OTTAWA, July 29 /CNW Telbec/ - The Assembly of First Nations welcomes the United Nations General Assembly resolution declaring clean water and sanitation to be a human right. More than 124 Nations voted yesterday for the resolution brought forward by the country of Bolivia. 884 million people around the world still suffer from a lack of access to drinking water.
"This is welcome news for First Nations people and communities who are struggling to access safe drinking water and sanitation," said National Chief Shawn A-in-chut Atleo. "This resolution establishes new international standards and, in affirming that clean water and sanitation are a basic human right, compels Canada to work with First Nations to ensure our people enjoy the same quality of water and sanitation as the rest of Canada."
As of June 2010, 114 First Nations communities across the country were under Drinking Water Advisories and 49 First Nations water systems were classified as "high risk". Some of these communities have been under a Drinking Water Advisory for 10 years or longer.
"The situation facing First Nations would not be tolerated in any other community or city in Canada," National Chief Atleo stated. "It is shameful that these conditions are allowed to fester in a country as rich as Canada. This is about nothing less than the health and safety of First Nations children. It is time to act to address longstanding inequity in infrastructure and training to enhance and support safe drinking water systems. The current approach of Canada to focus on regulation will not address these inequities and this is why we are calling for a joint effort to address underlying problems as the real solution."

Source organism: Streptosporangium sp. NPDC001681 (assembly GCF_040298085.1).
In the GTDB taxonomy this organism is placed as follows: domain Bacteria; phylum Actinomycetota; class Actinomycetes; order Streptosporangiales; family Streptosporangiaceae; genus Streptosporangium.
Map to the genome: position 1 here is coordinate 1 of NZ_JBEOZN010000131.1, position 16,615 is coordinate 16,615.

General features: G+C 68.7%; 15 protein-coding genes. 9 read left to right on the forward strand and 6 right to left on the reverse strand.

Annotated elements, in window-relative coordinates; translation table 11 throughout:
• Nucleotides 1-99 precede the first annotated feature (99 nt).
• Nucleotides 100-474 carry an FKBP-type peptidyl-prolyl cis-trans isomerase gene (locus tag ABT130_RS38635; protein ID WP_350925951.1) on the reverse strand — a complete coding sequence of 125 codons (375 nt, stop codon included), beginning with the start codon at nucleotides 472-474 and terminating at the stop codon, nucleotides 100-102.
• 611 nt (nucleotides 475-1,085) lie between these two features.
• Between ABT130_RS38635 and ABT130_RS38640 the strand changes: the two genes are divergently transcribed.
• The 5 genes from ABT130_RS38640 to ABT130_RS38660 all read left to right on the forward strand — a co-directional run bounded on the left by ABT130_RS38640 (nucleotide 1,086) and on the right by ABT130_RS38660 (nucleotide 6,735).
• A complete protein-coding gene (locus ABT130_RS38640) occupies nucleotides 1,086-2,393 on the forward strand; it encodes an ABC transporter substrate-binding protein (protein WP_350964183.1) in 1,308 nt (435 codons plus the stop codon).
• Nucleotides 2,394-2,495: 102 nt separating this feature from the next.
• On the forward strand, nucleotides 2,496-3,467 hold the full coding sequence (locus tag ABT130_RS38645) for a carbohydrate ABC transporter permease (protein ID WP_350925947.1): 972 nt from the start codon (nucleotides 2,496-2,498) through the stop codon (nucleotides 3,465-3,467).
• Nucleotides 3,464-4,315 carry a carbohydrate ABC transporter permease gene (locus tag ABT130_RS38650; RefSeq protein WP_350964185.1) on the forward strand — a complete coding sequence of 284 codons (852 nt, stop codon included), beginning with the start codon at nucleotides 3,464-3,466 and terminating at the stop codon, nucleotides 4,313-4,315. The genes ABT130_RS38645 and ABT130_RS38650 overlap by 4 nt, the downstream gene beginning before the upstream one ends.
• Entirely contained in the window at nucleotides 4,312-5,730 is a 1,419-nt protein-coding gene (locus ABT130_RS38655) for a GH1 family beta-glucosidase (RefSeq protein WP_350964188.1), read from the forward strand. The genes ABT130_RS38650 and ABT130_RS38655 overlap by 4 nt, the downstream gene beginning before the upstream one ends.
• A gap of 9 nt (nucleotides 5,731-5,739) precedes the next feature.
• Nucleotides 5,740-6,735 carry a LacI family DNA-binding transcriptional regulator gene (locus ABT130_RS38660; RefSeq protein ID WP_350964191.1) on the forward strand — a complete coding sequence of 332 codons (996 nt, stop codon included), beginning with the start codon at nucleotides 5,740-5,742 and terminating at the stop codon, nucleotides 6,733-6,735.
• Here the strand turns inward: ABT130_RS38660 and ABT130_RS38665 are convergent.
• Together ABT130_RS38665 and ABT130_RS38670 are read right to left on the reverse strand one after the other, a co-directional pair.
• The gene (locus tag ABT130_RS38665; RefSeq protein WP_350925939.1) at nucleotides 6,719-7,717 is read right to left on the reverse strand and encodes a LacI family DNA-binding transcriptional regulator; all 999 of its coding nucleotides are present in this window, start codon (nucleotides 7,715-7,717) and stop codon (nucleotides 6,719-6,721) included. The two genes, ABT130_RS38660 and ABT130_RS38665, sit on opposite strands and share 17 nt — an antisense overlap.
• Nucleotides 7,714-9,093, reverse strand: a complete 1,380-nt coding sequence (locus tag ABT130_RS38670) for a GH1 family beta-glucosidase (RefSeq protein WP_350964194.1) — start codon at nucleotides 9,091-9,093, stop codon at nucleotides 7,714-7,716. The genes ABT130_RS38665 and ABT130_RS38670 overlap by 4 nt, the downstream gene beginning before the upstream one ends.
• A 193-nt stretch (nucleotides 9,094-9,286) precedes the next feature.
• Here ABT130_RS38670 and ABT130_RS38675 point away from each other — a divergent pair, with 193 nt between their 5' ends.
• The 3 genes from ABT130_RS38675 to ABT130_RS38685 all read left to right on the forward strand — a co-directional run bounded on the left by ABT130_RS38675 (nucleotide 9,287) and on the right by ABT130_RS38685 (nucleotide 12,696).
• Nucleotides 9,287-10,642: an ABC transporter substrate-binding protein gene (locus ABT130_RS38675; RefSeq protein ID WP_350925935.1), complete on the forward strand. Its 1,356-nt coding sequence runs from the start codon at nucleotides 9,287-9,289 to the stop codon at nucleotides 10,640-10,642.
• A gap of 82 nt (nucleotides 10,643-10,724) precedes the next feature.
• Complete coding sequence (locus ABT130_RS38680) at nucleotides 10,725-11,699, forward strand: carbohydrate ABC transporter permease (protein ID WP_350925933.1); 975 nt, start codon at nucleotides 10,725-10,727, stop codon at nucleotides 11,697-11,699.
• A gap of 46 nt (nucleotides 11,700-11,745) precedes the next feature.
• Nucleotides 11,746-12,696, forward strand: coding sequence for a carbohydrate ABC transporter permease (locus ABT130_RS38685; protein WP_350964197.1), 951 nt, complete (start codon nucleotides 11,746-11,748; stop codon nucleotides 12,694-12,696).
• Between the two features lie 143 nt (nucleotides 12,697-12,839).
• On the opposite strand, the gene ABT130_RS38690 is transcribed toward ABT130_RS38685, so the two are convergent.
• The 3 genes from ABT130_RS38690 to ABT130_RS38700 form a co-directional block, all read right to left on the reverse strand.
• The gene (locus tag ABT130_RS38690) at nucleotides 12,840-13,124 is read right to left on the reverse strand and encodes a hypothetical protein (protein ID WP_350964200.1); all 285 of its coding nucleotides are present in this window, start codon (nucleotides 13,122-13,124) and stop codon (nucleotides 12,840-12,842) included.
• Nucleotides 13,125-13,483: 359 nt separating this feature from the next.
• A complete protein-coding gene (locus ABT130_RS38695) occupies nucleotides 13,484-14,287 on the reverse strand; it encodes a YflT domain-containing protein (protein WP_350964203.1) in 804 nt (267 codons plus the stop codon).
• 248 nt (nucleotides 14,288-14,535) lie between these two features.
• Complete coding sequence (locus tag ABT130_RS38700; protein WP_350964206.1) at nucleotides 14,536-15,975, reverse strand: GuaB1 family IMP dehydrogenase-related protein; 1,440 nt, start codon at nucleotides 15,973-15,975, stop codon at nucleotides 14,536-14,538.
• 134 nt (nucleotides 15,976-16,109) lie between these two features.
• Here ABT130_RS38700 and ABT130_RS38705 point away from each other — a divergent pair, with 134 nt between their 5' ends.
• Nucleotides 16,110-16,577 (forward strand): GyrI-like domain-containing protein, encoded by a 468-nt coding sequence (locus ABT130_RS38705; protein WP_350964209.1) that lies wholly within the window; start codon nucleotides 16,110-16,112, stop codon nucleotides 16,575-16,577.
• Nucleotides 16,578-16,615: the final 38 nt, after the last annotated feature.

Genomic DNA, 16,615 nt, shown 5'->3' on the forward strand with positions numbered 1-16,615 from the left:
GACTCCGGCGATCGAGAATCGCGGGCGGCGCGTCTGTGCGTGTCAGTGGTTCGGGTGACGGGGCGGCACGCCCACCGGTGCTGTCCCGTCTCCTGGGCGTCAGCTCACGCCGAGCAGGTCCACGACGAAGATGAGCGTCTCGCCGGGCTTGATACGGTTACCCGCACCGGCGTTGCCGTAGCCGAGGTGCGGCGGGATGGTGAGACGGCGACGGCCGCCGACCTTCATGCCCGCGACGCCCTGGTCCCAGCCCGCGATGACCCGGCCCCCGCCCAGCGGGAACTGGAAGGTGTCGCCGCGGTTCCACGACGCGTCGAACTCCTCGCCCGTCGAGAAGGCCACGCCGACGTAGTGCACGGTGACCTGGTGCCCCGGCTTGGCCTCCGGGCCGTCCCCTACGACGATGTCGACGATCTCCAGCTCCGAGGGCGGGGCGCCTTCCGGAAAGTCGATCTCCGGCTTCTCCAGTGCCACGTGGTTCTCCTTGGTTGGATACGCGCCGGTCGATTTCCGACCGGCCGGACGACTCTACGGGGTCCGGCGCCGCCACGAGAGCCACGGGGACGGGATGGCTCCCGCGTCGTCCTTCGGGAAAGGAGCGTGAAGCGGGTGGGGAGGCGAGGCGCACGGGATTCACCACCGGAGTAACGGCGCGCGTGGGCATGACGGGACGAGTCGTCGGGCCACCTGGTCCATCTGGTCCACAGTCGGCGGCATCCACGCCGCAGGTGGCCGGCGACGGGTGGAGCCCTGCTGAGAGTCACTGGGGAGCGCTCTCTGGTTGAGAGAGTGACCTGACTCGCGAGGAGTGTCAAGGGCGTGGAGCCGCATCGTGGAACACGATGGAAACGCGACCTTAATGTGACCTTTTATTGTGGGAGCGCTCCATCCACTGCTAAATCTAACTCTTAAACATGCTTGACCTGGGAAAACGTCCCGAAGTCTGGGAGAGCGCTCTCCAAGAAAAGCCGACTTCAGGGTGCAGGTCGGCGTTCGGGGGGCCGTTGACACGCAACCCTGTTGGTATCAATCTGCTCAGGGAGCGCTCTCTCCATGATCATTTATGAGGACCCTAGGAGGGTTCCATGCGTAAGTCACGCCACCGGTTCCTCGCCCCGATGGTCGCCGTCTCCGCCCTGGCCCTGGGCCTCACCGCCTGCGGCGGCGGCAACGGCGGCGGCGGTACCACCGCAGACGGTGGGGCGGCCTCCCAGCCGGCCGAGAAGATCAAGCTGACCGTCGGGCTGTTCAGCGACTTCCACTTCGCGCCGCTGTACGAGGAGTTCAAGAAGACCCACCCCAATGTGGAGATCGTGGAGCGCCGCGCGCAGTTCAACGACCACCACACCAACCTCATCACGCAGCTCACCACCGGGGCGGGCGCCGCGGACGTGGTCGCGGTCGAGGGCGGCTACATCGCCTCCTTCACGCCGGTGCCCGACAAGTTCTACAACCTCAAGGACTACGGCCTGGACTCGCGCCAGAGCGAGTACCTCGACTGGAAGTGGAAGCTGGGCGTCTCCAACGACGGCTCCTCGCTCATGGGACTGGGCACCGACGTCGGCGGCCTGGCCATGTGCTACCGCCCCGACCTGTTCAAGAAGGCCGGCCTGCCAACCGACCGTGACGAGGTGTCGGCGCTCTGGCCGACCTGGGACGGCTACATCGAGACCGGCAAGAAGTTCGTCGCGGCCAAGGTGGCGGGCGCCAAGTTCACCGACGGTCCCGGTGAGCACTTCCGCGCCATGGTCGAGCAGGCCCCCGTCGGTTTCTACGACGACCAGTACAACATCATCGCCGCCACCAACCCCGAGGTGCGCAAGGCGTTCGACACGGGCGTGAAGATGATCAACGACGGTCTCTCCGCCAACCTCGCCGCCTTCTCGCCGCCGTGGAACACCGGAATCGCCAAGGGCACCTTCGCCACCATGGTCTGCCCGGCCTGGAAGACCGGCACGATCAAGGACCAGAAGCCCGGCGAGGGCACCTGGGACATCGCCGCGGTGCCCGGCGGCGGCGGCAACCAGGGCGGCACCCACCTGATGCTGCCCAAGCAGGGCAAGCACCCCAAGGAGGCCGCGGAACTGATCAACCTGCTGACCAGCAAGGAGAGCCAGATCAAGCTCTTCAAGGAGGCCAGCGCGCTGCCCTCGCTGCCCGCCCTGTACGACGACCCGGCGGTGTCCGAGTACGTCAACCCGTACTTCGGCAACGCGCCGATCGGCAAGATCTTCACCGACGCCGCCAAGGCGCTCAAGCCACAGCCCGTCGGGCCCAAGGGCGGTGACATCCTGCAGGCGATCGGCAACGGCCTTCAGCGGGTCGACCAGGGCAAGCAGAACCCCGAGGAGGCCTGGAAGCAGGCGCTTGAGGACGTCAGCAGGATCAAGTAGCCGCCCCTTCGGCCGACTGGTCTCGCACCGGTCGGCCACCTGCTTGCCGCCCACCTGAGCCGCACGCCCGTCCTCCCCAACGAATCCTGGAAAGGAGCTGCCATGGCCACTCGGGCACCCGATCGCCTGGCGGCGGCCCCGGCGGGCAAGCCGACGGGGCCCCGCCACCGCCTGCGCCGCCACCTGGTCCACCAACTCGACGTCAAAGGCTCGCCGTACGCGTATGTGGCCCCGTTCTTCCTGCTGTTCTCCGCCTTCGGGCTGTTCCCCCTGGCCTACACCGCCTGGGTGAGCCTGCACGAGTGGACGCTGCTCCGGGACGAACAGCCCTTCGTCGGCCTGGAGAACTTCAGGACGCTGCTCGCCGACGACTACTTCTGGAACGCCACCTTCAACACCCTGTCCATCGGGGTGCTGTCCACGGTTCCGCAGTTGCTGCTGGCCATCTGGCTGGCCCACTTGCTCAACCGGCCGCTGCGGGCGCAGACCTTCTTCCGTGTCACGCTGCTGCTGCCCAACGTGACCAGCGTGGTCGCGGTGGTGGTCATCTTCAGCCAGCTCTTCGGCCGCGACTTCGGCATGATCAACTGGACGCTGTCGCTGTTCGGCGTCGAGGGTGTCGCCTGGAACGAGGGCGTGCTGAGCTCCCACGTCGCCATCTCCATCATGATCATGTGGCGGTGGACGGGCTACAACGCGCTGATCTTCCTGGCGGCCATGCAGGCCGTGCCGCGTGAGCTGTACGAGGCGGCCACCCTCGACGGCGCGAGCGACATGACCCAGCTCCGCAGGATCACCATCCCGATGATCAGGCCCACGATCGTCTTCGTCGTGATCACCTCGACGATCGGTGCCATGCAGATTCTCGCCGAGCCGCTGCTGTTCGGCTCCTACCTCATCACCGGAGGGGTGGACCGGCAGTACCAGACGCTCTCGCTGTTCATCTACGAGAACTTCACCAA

Canada was one of 41 nations who abstained from the vote on this resolution. The Assembly of First Nations calls on Canada, as a member of the United Nations, to respect the resolution and engage in real action with First Nations to make sure efforts and resources are in place to honour the right to safe drinking water and sanitation. A resolution passed at the AFN's recent Annual General Assembly in Winnipeg, Manitoba called for advocacy and action to affirm First Nations rights and interests with respect to First Nations water.
AFN Regional Chief for Nova Scotia-Newfoundland Rick Simon stated: "Canada has committed to endorsing the United Nations Declaration on the Rights of Indigenous People and the UN resolution passed yesterday is consistent with principles in the Declaration that states Indigenous peoples have an equal right to the enjoyment of the highest attainable standard of physical and mental health. The AFN has put forward many plans and initiatives on this issue and we look forward to working with Canada to honour and implement this resolution."
The United Nations resolution calls on "States and international organizations to provide financial resources, build capacity and transfer technology, particularly to developing countries, in scaling up efforts to provide safe, clean, accessible and affordable drinking water and sanitation for all."
The Assembly of First Nations is the national organization representing First Nations citizens in Canada.
SOURCE Assembly of First Nations
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